Address the talent shortage by attracting "unretiring" older workers

Address the talent shortage by attracting "unretiring" older workers

In today's competitive landscape, companies of all sizes and across various industries are grappling with a talent shortage. This has made it increasingly challenging for organizations to identify, attract, and retain skilled and qualified employees for their vacant positions. The talent shortage is attributable to several factors, including the early retirement of baby boomers, the decline of skilled labor positions, and an increase in the number of workers leaving the workforce for self-employment.

As an employer, you may wonder what steps you can take to weather this talent shortage. One potential solution is to attract older workers who have "unretired" back into the workforce. These seasoned professionals bring a wealth of experience and knowledge, making them a valuable asset to businesses. Moreover, they offer many benefits, including a strong work ethic, reliability, and a commitment to quality.

What is unretirement?

Unretirement is a term used to describe the phenomenon of retired employees who have either returned or are interested in returning to the workforce. Although the phrase may be new to some, it is a concept that is gaining traction as people live longer and healthier lives. Two recent studies found that as many as one in six retirees are considering retiring, with nearly 66% of recent retirees considering returning to the workforce. 

As a result, unretirement is becoming increasingly common. While some retirees may need to supplement their retirement income, others miss the structure and social interaction work provides. There are also those older workers looking to boost their income before they tap into their retirement funds, hoping to have a larger nest egg. Although some choose to re-enter the workforce in their previous industry, others opt for less demanding, alternative positions.

The benefits of hiring unretired older workers

Hiring unretired older workers offers many advantages to organizations. With years of experience in their fields, these individuals bring a unique set of skills and expertise to the table, which can be very helpful to businesses coping with the talent shortage. More specifically, unretired older workers bring with them:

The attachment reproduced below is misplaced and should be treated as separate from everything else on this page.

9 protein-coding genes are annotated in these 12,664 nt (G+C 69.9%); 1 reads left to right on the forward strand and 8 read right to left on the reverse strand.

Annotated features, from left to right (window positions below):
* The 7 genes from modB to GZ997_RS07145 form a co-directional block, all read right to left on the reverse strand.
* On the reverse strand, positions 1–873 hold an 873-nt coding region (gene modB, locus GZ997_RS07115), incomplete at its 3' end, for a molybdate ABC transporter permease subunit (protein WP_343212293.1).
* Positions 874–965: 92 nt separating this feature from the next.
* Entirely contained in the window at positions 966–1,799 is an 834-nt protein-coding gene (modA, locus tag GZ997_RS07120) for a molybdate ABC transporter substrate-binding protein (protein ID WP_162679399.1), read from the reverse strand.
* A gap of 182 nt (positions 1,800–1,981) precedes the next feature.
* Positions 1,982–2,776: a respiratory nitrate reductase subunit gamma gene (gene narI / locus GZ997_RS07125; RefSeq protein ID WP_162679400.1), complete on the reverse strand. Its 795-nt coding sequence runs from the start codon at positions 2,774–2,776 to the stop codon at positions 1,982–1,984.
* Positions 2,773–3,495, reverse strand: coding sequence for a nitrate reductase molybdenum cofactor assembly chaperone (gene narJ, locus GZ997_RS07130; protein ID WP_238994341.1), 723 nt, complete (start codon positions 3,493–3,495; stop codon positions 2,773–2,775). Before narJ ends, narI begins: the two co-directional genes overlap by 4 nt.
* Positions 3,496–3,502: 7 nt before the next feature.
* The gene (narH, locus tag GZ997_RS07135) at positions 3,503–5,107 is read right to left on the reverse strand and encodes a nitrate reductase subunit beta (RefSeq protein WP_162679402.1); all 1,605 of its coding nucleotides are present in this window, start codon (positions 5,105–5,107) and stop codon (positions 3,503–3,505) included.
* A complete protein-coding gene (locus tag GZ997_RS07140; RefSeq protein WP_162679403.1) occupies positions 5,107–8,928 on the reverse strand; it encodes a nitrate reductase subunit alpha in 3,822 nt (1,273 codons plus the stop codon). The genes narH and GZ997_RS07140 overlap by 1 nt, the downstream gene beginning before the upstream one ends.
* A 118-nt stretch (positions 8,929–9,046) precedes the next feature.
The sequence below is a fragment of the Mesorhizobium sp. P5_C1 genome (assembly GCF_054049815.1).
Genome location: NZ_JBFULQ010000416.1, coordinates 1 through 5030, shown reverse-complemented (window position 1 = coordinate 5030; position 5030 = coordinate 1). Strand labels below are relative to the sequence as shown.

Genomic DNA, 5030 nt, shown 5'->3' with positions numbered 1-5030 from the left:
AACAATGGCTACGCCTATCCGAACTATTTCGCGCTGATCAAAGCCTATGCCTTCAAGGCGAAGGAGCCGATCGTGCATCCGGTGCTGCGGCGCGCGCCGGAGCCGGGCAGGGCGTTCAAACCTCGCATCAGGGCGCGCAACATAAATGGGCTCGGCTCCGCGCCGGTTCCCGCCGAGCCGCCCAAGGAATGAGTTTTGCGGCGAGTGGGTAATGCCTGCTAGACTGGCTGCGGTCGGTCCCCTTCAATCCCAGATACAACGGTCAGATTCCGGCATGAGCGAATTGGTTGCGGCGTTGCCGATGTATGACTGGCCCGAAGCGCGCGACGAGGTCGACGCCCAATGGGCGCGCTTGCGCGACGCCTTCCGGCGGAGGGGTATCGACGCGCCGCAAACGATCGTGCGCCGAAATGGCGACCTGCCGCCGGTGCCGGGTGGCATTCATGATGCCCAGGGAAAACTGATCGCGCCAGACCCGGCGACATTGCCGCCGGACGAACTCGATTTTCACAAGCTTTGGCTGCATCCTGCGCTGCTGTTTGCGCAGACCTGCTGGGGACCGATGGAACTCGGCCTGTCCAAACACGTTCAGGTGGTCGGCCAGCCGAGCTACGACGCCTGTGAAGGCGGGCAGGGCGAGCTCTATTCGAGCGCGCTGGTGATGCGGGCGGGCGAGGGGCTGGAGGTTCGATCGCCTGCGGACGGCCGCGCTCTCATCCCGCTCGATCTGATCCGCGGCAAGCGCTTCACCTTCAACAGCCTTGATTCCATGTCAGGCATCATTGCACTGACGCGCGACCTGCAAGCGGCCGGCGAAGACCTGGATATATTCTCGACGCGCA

• Experience: Unretired older workers typically have a wealth of experience and knowledge.
  • Work ethic: They are often highly motivated, reliable, and committed.
  • Mentoring: They can serve as mentors and coaches for younger workers, providing knowledge, skills, guidance, and support.  
  • Stability: Unretired older workers are often more stable and less likely to change jobs frequently.
  • Diversity: They add to a company's diversity and bring different perspectives and ideas to the table, facilitating innovation and creativity.
  • Loyalty and reliability: Older workers are more likely to be loyal, committed, and reliable employees.

“Hiring unretired older workers offers many advantages to organizations. With years of experience in their fields, they bring unique skills and expertise to the table.”

7 tips for attracting unretiring older workers

As a business seeking to hire unretired older workers, it's crucial to acknowledge the immense value these individuals can bring to your organization. By tailoring your recruitment and retention plans to target older workers, your company can benefit from their unique skill sets and experience, ultimately enhancing overall performance. You can implement several measures to make your company more appealing to these individuals. These seven tips can help you tap into the talent pool only older workers can provide:

Instead of focusing on age, consider what older workers can contribute

Recognizing the value senior employees can bring to a business is essential. Rather than focusing on their age, consider the experience and knowledge they have acquired throughout their careers. This breadth of experience can be very beneficial, as it will allow senior employees to mentor less experienced employees, provide a new perspective, and make significant contributions to the business in other ways, such as offering better insight for better decision-making and problem-solving.